• Social, ahem, smoker here too. Triggered by … er, yep, alcohol. But hey … balanced by fitness and good food and creativity and gorgeousness of such magnificent proportions, that I think we should forgive ourselves for being human and be awarded massive pats on the back for doing what we can, the best we can. Sisters in Arms, Lauren. x

  2. As muchg as I love the idea of a male pill I am not sure I personally would be okay with a partner using it. Mostly due to the fact that because I wouldn’t have complete control and know 100% whether it was taken consistently. I am relieved I am past the point of needing casual birth control, after 2 kids my husband did his part. If something ever happened to him or between us I would really hate to have to think about my options. Casual birth control seems like one of those “pick the best of the worst.” You are right Bethan, seems like in this day and age there should be safer options, especially for men.

    • Hello lovely Kara! That’s a really great point about the “control” side of birth control. Can we really rely on someone else to take it? I can barely rely on MYSELF to take it. Perhaps once the Men In White develop the male pill it’ll be down to “whoever has the best memory” to be in charge of taking it. x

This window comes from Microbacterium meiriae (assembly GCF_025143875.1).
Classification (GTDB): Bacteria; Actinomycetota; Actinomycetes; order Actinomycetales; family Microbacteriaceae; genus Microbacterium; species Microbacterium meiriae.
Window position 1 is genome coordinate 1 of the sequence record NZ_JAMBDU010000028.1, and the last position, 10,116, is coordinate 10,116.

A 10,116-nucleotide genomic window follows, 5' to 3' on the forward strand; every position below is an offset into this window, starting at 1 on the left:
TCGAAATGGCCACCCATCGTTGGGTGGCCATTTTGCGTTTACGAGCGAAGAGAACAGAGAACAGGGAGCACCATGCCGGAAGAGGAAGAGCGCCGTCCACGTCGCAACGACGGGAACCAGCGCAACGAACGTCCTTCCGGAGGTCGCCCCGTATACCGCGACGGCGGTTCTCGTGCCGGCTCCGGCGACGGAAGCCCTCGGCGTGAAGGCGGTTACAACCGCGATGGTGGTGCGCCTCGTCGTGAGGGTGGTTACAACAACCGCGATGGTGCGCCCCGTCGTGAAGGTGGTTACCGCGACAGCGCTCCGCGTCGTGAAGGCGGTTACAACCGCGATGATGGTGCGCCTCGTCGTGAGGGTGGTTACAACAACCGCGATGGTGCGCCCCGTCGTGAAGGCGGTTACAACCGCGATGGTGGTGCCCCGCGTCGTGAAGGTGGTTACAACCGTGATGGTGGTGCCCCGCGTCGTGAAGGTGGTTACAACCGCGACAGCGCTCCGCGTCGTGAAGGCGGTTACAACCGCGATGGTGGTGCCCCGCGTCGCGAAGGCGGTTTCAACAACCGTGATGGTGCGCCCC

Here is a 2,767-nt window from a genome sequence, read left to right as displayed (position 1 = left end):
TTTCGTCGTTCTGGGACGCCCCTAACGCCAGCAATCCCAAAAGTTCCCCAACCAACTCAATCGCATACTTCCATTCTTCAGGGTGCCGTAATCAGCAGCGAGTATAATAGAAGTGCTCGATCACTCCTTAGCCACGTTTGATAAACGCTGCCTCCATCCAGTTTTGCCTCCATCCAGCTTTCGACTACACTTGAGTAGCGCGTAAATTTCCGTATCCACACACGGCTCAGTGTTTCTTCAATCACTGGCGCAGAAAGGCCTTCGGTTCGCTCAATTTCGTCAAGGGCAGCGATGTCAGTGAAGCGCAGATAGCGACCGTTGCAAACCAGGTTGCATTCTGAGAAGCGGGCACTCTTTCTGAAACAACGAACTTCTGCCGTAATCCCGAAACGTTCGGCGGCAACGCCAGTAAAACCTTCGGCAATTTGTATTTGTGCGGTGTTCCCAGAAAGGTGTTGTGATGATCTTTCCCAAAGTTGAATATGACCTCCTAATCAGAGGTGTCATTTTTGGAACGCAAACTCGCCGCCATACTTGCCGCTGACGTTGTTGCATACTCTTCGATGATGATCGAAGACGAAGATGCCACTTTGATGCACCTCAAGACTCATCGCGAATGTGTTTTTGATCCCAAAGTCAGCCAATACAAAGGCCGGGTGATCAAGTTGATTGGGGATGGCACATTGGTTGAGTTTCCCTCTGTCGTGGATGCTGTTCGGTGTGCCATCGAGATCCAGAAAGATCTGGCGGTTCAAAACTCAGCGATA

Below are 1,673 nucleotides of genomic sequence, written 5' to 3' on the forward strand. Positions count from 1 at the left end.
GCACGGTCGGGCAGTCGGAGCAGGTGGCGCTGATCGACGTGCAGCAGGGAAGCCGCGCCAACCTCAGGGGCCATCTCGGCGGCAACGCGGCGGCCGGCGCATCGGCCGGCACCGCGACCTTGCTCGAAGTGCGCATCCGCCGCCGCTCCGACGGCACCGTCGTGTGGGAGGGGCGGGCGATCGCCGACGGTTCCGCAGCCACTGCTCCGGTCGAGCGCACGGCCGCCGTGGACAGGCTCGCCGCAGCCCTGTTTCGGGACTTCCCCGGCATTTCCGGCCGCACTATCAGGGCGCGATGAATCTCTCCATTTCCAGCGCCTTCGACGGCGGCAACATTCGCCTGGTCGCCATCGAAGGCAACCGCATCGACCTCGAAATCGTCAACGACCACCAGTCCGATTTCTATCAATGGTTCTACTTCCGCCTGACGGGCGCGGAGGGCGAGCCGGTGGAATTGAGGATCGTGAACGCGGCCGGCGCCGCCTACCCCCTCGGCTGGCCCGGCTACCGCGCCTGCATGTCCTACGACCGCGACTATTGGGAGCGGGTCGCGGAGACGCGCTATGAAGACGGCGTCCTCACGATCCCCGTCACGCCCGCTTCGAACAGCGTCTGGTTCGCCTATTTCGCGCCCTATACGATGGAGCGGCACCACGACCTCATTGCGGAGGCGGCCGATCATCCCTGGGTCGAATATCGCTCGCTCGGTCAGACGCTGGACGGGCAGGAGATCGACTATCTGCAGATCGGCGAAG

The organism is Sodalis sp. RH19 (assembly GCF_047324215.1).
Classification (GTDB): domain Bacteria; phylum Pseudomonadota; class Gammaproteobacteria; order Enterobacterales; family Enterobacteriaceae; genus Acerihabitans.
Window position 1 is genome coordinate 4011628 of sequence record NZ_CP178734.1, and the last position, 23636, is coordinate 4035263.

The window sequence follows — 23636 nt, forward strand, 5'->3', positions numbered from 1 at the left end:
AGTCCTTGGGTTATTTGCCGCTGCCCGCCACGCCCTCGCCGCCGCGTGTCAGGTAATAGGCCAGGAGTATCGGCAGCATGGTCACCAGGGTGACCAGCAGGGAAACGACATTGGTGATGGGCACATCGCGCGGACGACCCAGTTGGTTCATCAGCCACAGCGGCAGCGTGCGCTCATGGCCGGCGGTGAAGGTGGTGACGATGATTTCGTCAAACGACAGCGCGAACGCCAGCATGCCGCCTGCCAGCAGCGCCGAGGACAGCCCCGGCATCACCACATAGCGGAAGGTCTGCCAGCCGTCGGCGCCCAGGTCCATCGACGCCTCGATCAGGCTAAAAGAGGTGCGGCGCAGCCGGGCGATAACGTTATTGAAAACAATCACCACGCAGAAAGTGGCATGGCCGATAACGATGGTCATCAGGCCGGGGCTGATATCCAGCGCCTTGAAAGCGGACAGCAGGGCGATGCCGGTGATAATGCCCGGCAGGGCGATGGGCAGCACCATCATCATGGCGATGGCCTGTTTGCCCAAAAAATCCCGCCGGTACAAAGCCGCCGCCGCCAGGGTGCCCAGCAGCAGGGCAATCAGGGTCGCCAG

3. I couldn’t rely on ANYONE else to take a little pill to prevent MY body being impregnated. No thanks. But I don’t want children so I guess that makes me a little more panicked by the idea.

    In my case, however, the pill has more than one major benefit for me. I suffer hormonal migraines. We’re talking crippling, bed ridden, devastating migraines. Using the pill to skip my period means I am not bed ridden once a month, impacting adversely on my career and mental health. I used to allow myself a period once every 4 months, but after consultation with a women’s health specialist I have the go ahead to once yearly periods. Music to my ears!

    I do believe it affects my pH balance ‘down there’ sometimes, and probably my sex drive a bit too, but I think those are the only noticeable side affects, and they are only really pronounced when I find my life over run and the stress building. It’s worth it to me, though I wish the migraines could be solved some other way. The doc tried me getting a period and using oestrogen patches during the placebo pills…we were both completely puzzled when that method just made things worse as the migraines are likely oestrogen related.

    • Hi Danielle and thanks for your comment. It’s great to hear of someone who has experienced the advantages of the pill (beyond birth control). I don’t think anyone can deny that there are countless women out there who are 100% happy with the pill and who’ve benefited from taking it. I think my issue comes in with the fact that I’ve never had any problems with my menstrual cycle and now, since trying a variety of contractive methods, all my natural rhythms, cycles, ebb and flow have gone wrong. But I guess that’s the whole idea? x